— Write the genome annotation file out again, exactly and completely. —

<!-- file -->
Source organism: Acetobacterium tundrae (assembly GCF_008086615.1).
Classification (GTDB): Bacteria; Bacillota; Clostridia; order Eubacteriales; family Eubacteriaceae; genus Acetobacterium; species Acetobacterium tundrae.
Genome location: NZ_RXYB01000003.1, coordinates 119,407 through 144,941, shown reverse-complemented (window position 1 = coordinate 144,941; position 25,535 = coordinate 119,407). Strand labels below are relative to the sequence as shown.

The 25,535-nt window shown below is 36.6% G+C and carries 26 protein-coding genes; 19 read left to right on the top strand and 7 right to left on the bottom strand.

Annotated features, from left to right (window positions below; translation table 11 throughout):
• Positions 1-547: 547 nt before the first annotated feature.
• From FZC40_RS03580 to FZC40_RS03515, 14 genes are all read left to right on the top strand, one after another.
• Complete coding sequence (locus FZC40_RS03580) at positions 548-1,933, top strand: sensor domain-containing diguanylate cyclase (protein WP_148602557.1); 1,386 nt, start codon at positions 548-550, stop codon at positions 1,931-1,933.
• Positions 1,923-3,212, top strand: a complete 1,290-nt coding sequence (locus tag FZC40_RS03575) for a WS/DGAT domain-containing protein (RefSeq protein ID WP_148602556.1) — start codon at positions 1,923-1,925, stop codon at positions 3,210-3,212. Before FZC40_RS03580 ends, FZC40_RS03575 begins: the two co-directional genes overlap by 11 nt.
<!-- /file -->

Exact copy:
Source organism: Acetobacterium tundrae (assembly GCF_008086615.1).
Classification (GTDB): Bacteria; Bacillota; Clostridia; order Eubacteriales; family Eubacteriaceae; genus Acetobacterium; species Acetobacterium tundrae.
Genome location: NZ_RXYB01000003.1, coordinates 119,407 through 144,941, shown reverse-complemented (window position 1 = coordinate 144,941; position 25,535 = coordinate 119,407). Strand labels below are relative to the sequence as shown.

The 25,535-nt window shown below is 36.6% G+C and carries 26 protein-coding genes; 19 read left to right on the top strand and 7 right to left on the bottom strand.

Annotated features, from left to right (window positions below; translation table 11 throughout):
• Positions 1-547: 547 nt before the first annotated feature.
• From FZC40_RS03580 to FZC40_RS03515, 14 genes are all read left to right on the top strand, one after another.
• Complete coding sequence (locus FZC40_RS03580) at positions 548-1,933, top strand: sensor domain-containing diguanylate cyclase (protein WP_148602557.1); 1,386 nt, start codon at positions 548-550, stop codon at positions 1,931-1,933.
• Positions 1,923-3,212, top strand: a complete 1,290-nt coding sequence (locus tag FZC40_RS03575) for a WS/DGAT domain-containing protein (RefSeq protein ID WP_148602556.1) — start codon at positions 1,923-1,925, stop codon at positions 3,210-3,212. Before FZC40_RS03580 ends, FZC40_RS03575 begins: the two co-directional genes overlap by 11 nt.